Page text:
“Sometimes you can only find Heaven by slowly backing away from Hell.”
-Carrie Fisher, Wishful Drinking
In a Barnes & Noble in Glendale, CA, there she was. Carrie Fisher. No, not in person but in book form. It was her memoir Wishful Drinking. I was just a month or so sober, shopping with my mom and utterly miserable/confounded/fucked up. In times of crisis my mom and I often go to bookstores and libraries and getting sober and leaving a ten plus year relationship certainly qualified as a crisis. Like every newly sober person ever, I didn’t know what the hell I was doing. But I knew I needed her book. And I needed it badly. I devoured her first novel Postcards from the Edge at age 15 and she instantly became a source of storytelling inspiration. Here was this actress, this princess I always wanted to be, writing her soul out; utterly truthful, hilarious and talking about really dark shit. It blew my mind as a teenager from an alcoholic home who still had problems even acknowledging the truth, much less telling the truth about anything. So in 2009 with my head up my ass, I knew I needed that book. I knew this because she had been there for me before and I knew I could count on her again.
The usual snickering and laughing like a crazy person by yourself that happens with a Carrie Fisher book ensued once I got my hands on Wishful Drinking. It came at the precise right time in my life, as books usually do. Dishy, sad, profound and really funny, it was the tonic required to deal with my life. But what didn’t I know then or even as a fifteen year old is that Carrie Fisher wasn’t just entertaining me. She was actually helping me figure how I could someday talk about my own really dark shit too.
But in that moment with a life in turmoil what Carrie Fisher was giving me was a good laugh. Wishful Drinking is so jam-packed with Carrie Fisherisms that it’s sort of like hanging out with an old friend who maybe overshares a little too much which could be exhausting in real life but makes for one hell of an entertaining read. There are literally hundreds of gems and nuggets of wisdom in that book especially for addicts and alcoholics but here’s a few of my favorites:
“I feel I’m very sane about how crazy I am.”
“Happy is one of the many things I’m likely to be over the course of a day and certainly over the course of a lifetime. But I think if you have the expectation that you’re going to be happy throughout your life–more to the point, if you have a need to be comfortable all the time–well, among other things, you have the makings of a classic drug addict or alcoholic.”
“Anyway, at a certain point in my early twenties, my mother started to become worried about my obviously ever-increasing drug ingestion. So she ended up doing what any concerned parent would do. She called Cary Grant.”
“And not that it matters, but my mother is not a lesbian! She’s just a really, really bad heterosexual.”
“Having waited my entire life to get an award for something, anything…I now get awards all the time for being mentally ill. It’s better than being bad at being insane, right? How tragic would it be to be runner-up for Bipolar Woman of the Year?”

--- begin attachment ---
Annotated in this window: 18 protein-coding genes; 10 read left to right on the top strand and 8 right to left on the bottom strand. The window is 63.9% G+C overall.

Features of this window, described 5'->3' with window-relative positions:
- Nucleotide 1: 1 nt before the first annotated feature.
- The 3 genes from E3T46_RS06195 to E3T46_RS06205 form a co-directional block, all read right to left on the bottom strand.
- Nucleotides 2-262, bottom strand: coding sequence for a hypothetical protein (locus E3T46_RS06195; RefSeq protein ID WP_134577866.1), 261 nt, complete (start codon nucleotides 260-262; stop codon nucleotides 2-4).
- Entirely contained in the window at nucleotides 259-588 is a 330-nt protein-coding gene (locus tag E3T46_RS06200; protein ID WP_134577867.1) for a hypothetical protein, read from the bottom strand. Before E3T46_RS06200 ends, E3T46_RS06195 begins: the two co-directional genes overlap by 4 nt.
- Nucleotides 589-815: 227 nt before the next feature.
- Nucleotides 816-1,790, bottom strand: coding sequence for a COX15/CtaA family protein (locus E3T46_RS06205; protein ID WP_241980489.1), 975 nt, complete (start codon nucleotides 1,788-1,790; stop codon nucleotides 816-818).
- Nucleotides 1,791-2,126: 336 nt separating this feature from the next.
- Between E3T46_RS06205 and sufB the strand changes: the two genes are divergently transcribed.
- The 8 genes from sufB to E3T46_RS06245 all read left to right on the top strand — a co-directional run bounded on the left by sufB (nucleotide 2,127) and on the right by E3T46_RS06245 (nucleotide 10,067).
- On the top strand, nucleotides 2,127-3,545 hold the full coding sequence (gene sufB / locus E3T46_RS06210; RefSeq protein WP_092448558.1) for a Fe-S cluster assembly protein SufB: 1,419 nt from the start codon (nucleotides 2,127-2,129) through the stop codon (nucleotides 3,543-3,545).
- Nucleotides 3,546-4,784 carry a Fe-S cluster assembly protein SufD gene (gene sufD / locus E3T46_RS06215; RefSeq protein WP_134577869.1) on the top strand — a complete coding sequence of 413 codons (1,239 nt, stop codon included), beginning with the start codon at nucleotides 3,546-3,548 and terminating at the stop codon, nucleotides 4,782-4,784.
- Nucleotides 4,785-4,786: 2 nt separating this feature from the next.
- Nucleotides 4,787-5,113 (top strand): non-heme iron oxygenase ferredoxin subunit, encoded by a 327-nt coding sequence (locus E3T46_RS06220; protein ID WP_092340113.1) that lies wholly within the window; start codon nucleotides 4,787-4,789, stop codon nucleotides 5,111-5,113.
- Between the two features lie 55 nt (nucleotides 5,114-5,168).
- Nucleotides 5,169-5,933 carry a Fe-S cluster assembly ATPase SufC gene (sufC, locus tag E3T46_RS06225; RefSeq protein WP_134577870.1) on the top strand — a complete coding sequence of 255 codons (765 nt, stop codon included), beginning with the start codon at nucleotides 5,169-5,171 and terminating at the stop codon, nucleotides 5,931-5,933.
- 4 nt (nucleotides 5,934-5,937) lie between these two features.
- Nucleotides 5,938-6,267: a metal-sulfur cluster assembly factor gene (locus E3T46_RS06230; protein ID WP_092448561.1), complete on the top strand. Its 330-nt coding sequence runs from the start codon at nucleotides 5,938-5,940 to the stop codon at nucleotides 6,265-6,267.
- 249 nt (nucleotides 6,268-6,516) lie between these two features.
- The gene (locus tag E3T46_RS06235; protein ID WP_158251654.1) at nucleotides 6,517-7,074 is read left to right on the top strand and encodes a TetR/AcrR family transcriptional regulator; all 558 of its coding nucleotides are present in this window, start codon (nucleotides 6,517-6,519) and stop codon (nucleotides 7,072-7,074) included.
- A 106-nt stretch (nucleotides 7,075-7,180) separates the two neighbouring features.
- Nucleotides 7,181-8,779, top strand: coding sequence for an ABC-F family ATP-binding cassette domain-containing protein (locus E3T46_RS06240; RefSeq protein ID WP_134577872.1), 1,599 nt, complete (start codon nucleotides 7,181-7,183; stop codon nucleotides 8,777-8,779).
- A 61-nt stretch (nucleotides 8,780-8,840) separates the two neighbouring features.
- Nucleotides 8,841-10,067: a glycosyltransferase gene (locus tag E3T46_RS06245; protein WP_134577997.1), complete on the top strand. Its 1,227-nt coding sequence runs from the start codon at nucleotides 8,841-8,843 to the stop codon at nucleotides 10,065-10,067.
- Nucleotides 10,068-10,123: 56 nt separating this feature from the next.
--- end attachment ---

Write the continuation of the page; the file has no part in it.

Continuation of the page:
This gift, this memoir, this book picked up in a bookstore on a Sunday with my mom was the beginning of the long process of what I like to call “the light turning on.” For me it was never a simple flick of a switch but a billion positive messages, a million tears and thousands of laughs that eventually lead to the light being turned on. Wishful Drinking and Carrie Fisher were a part of that. I’m incredibly grateful that Carrie Fisher was the one to show me that the truth could be funny, fierce and freeing. And more than that it could help other people too.
When news of her death took over the internet yesterday, I realized instantly that I wasn’t the only one to have the light turned on by Carrie Fisher. My amazing editor Anna David wrote about it in Time. Sober friends tweeted about her impact all day long. And friends and relatives who knew how much she meant to me texted to offer their condolences. See, the thing is that even though Carrie Fisher and I never met, she was important. By following her example of learning how to laugh at the shitshow of my life, I’ve been able to recover. I’ve been able to get better and I’ve learned how to laugh at the other curve balls life has thrown my way in sobriety.
But now that Carrie is gone, it’s up to us. It’s up to us make one another laugh about really dark shit. It’s up to us to keep writing our truth, no matter how uncomfortable it makes us and the people around us. It’s up to us to speak out for people with addiction, alcoholism and mental illness. We get to carry this torch for one another and laugh together and what an incredible gift. I don’t treat it lightly and plan on doing my damnedest to continue her work.
I was given the writing note this fall that a piece of mine needed to be “funnier and sassier and Sean-like.” While I rose to that challenge and fired on all smart ass cyllanders, what this person was actually saying was, “Be more like Carrie Fisher.” And from here on out I will keep trying to do just that.
“If my life wasn’t funny it would just be true, and that is unacceptable.”
― Carrie Fisher, Wishful Drinking